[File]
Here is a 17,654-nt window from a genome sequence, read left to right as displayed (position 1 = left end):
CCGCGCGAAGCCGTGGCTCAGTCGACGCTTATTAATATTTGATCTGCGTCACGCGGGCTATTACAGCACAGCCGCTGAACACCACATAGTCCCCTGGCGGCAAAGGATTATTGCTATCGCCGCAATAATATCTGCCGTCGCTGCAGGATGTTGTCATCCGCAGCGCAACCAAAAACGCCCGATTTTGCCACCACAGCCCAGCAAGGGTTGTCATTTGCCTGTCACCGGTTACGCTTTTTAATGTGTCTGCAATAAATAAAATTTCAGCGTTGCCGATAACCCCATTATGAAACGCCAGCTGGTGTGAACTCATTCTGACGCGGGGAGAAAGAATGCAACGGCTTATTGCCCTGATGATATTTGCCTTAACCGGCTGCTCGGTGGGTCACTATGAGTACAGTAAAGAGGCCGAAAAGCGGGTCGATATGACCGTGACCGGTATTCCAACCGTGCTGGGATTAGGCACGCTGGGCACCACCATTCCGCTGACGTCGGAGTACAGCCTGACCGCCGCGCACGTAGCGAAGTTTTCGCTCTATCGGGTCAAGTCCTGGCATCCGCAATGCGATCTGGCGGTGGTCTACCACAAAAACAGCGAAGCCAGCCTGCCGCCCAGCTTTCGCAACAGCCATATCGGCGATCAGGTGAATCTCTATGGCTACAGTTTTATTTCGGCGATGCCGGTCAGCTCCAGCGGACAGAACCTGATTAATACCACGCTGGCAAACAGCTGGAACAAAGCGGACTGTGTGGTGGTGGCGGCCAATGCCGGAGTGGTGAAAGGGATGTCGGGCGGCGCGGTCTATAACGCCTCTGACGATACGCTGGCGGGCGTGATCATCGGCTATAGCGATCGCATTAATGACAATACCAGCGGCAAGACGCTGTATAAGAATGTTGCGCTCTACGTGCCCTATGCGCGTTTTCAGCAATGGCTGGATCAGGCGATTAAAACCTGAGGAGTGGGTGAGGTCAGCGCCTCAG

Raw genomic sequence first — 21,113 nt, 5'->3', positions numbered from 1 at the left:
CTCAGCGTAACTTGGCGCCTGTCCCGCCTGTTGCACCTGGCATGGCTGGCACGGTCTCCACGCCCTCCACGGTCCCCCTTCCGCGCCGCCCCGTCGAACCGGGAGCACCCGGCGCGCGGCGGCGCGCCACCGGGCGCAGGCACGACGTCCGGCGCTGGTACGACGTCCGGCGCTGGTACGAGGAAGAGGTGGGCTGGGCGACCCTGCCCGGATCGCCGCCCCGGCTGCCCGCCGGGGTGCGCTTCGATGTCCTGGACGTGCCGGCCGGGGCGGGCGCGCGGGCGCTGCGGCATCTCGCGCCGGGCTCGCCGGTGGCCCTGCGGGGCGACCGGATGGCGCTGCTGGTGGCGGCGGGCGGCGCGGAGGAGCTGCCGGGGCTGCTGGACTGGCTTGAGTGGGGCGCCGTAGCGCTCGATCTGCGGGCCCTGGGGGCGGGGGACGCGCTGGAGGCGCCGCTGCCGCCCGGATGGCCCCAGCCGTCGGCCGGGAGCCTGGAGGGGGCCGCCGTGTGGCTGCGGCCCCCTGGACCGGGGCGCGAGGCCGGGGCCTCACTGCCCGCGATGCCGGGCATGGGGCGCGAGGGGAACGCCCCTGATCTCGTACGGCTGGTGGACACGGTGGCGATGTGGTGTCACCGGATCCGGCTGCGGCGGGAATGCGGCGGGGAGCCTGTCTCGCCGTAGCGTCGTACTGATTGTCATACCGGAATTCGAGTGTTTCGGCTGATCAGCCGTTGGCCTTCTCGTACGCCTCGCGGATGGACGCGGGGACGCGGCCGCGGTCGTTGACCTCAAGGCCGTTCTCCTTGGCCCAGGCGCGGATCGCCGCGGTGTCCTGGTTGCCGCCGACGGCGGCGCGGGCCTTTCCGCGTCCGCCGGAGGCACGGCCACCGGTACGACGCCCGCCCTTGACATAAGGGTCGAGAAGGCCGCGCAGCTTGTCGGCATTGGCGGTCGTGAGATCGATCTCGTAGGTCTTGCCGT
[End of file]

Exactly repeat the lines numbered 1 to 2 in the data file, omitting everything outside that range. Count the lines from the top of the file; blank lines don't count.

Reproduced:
Here is a 17,654-nt window from a genome sequence, read left to right as displayed (position 1 = left end):
CCGCGCGAAGCCGTGGCTCAGTCGACGCTTATTAATATTTGATCTGCGTCACGCGGGCTATTACAGCACAGCCGCTGAACACCACATAGTCCCCTGGCGGCAAAGGATTATTGCTATCGCCGCAATAATATCTGCCGTCGCTGCAGGATGTTGTCATCCGCAGCGCAACCAAAAACGCCCGATTTTGCCACCACAGCCCAGCAAGGGTTGTCATTTGCCTGTCACCGGTTACGCTTTTTAATGTGTCTGCAATAAATAAAATTTCAGCGTTGCCGATAACCCCATTATGAAACGCCAGCTGGTGTGAACTCATTCTGACGCGGGGAGAAAGAATGCAACGGCTTATTGCCCTGATGATATTTGCCTTAACCGGCTGCTCGGTGGGTCACTATGAGTACAGTAAAGAGGCCGAAAAGCGGGTCGATATGACCGTGACCGGTATTCCAACCGTGCTGGGATTAGGCACGCTGGGCACCACCATTCCGCTGACGTCGGAGTACAGCCTGACCGCCGCGCACGTAGCGAAGTTTTCGCTCTATCGGGTCAAGTCCTGGCATCCGCAATGCGATCTGGCGGTGGTCTACCACAAAAACAGCGAAGCCAGCCTGCCGCCCAGCTTTCGCAACAGCCATATCGGCGATCAGGTGAATCTCTATGGCTACAGTTTTATTTCGGCGATGCCGGTCAGCTCCAGCGGACAGAACCTGATTAATACCACGCTGGCAAACAGCTGGAACAAAGCGGACTGTGTGGTGGTGGCGGCCAATGCCGGAGTGGTGAAAGGGATGTCGGGCGGCGCGGTCTATAACGCCTCTGACGATACGCTGGCGGGCGTGATCATCGGCTATAGCGATCGCATTAATGACAATACCAGCGGCAAGACGCTGTATAAGAATGTTGCGCTCTACGTGCCCTATGCGCGTTTTCAGCAATGGCTGGATCAGGCGATTAAAACCTGAGGAGTGGGTGAGGTCAGCGCCTCAG